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Eff this part of the course. Seriously. It is the sole reason why I would not run this race again.

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Mile 18 went uphill, and that’s when things started going seriously downhill (see what I did there?). Lots of other runners started walking, my legs started hurting, and I really slowed down.

I thought the turnaround at the mile 18 marker would lift my spirits, but instead I just thought about how I still had three more miles to go before I’d be off the bridge. Mile 19 was stupid-fast because I promised myself that once I reached the mile 20 marker, I could take a walk break.

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8:10. Stupid. Fast.

And then… ruin.

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My legs were absolutely shot. My hips, my knees, my calves, and particularly my quads were shredded. Once I took a walk break, I realized it didn’t feel much better than running, but it was sort of a nice mental break. Of course, I thought I would only take one walk break and then keep running, but once I started walking, running seemed to hurt more and more.

I’d start running again and promise myself I wouldn’t walk again until I reached a water station, but then I’d see other people walking, realize no spectators were around to judge me anyway, and then walk. I think I ate a Clif Shot during mile 20.

3:55 slipped away pretty quickly. 4:00 was still in sight if I could run much more than I walked, but then my leg muscles started to feel like they were on the verge of cramping, so I stopped to stretch a few times and just stopped caring about my time.

I got very frustrated with myself and said a lot of F-words under my breath. I couldn’t believe everything went so well for the first 19 miles, and then completely fell apart — although looking back, it’s so obvious that I did this to myself by going out too fast!

There were plenty of medics on the bridge, and I did think about how easy it would be to stop and ask for a ride to the finish line. I never seriously considered it, but the fact that quitting even crossed my mind makes me sad.

(However, I’ve now read Skinny Runner’s recap of this race — she ran it as her 50th marathon — and don’t feel as bad now that I see she really struggled with the bridge, too. Even through struggling for her means finishing in 3:21, it still makes me feel better to know it wasn’t just me.)

I don’t know how I kept moving forward, other than through pure stubbornness. Even when I was done with the bridge, we still stayed on the freeway, which continued to be desolate and spectator-less. The marathon course rejoined the half-marathon course, and by that time, the half-marathon lane was filled with all walkers.

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Walk walk walk. These miles felt like they took soooo much longer than they actually did.

I finally got off of I-90 in mile 24, regained some spectator support, and found the strength to run much more. Yayyy!

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I even got a happy, strong-looking photo out of this mile!

And then right at the mile 24 marker, the course took a steep downhill turn onto Seneca Street, and my left IT band seized up when I tried to run down it. NOOOO!

Mile 25 was the worst by far. It sucked in every possible way. I ate half a Clif Shot, thinking it might help give me a burst of energy, and then put the rest of it back in my fuel belt in disgust.

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Then I hit the mile 25 marker and somehow just ignored the pain and the misery and ran the whole damn mile 26 at my original goal pace. UM, WHAT?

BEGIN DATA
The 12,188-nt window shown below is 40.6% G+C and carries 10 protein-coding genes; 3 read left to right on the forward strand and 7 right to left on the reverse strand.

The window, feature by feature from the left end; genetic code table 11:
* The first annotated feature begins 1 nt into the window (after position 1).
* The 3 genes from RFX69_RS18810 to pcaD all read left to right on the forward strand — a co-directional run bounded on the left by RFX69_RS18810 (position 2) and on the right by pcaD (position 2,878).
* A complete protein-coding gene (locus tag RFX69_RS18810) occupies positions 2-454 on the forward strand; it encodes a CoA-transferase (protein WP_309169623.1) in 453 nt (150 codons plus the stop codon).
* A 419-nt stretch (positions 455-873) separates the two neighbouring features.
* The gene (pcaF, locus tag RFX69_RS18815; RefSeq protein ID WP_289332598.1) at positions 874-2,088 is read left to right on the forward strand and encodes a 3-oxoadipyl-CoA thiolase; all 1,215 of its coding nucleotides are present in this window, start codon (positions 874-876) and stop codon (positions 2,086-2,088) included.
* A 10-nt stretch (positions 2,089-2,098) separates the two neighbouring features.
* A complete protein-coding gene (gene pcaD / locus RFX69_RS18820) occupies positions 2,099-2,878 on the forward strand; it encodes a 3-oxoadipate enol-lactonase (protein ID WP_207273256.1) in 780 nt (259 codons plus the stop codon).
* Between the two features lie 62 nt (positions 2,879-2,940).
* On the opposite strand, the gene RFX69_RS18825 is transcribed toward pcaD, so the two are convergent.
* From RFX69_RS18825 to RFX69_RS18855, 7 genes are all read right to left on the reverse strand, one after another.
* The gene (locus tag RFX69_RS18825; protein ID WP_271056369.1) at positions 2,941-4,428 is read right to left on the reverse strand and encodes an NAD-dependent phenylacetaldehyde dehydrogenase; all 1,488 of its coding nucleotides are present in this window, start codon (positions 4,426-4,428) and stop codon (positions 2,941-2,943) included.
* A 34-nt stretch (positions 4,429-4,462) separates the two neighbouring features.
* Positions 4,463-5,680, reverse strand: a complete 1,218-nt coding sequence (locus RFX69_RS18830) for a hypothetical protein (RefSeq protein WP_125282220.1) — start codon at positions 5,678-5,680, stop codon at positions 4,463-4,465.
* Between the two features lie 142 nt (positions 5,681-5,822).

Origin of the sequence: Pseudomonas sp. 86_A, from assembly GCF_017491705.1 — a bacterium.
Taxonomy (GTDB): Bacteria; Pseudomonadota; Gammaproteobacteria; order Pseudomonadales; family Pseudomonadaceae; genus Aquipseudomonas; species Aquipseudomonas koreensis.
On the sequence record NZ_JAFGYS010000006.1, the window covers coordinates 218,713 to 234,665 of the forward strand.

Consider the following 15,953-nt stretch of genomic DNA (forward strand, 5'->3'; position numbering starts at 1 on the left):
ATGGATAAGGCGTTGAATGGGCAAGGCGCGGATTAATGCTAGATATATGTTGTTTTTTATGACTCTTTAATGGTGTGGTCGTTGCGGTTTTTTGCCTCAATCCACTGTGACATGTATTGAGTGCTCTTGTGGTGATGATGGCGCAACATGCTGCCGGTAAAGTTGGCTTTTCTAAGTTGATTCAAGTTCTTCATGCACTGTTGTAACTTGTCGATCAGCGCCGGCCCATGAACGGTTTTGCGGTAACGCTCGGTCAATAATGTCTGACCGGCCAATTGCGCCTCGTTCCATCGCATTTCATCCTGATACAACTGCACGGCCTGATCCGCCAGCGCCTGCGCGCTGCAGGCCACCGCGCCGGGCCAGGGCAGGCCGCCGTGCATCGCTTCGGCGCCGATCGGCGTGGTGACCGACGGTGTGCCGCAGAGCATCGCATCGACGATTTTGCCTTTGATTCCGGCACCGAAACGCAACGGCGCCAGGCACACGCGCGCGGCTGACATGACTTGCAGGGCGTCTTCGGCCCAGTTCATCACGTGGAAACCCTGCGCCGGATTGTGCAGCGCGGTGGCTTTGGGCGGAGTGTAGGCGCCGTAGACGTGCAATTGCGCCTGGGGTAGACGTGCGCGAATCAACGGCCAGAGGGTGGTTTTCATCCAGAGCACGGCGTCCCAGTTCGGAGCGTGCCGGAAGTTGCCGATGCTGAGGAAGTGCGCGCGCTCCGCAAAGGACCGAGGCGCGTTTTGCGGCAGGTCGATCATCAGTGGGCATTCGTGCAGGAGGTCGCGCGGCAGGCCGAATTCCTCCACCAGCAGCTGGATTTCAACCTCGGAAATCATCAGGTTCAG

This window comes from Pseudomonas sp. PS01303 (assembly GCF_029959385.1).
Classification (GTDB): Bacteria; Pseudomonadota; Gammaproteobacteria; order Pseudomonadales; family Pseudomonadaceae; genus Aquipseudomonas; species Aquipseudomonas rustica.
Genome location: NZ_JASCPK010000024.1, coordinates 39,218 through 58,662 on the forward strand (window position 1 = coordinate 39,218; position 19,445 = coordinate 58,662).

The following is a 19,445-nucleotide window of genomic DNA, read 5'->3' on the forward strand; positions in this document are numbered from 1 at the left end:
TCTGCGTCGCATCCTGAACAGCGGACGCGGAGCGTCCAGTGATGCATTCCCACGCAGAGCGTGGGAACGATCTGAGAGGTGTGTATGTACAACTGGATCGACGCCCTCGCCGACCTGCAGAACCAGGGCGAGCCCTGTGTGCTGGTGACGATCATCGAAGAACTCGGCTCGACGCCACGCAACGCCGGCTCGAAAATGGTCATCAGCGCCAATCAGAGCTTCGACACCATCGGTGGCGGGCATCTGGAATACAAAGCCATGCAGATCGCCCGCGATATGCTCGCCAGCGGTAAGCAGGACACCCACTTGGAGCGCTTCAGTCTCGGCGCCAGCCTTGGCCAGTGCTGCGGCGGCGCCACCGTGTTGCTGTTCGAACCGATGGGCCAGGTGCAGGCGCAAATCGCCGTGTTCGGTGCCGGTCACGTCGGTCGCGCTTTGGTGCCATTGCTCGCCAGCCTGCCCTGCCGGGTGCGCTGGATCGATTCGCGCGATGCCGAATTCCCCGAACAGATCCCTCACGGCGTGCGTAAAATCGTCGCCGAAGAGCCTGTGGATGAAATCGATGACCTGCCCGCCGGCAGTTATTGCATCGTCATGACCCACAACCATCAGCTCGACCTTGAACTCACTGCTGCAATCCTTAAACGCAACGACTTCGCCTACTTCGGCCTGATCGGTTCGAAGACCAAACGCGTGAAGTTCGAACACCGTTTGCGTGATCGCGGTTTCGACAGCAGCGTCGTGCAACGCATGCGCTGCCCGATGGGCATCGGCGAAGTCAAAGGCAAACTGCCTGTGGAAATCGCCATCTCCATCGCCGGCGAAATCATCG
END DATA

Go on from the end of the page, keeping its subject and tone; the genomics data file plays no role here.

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I wish I had found that strength earlier, but I’m glad I did at the very end, at least!

The last stretch from the mile 26 marker to the finish line was up a bitch of an incline. I believe I stopped for a moment to walk and muttered something like, “You’ve got to be effing kidding me,” and then powered on up.

Not smiling through the finish chute. So much effort!

My dad caught a nice robot-like action shot of me crossing the first of the two finish-line mats! Notice how my soaking-wet ponytail ratted itself out throughout the race, ha!

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And DONE.

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Official chip time: 4:08:30 — 9:29 pace

I have never been so happy to be done with something in my life. I’ve been really lucky in that every single race I’ve run has gone really well, up until this one. Those last several miles sucked so much, but they also reminded me that the marathon is truly a physical and mental beast, and that just finishing one is a big, big deal.

I was disappointed that I made the rookie mistake of going out too fast and flaming out, disappointed that I walked so much, and disappointed that I missed my A and B goals when I knew I had them both in me. Truth be told, I was disappointed about this race up until right now, as I finish writing this recap.

But after going over this race in excruciating detail (sorry about that), I see what everyone else sees: that I made a mistake, yes, but that I ran an incredibly strong race most of the way through, never gave up, finished strong, and PR’d by almost six minutes. So fuck yeah!

Thank goodness for post-race massages.

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And for my dad and Greta, who woke up ridiculously early, drove me around, took photos, waited for hours on end, and cheered me on from start to finish.

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And for my mom and her fiance, Don, who cheered me on from home and let me know in so many ways they were proud of me; and for Aaron, who live-tracked me from Scotland! (He flew home on Sunday, and we ate lots and lots of food with my dad to celebrate!)

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And thank goodness for the ability to take one not-ideal marathon and use it as fuel for the fire to kick all kinds of ass at the next one.

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I’m looking at you, Chicago!!!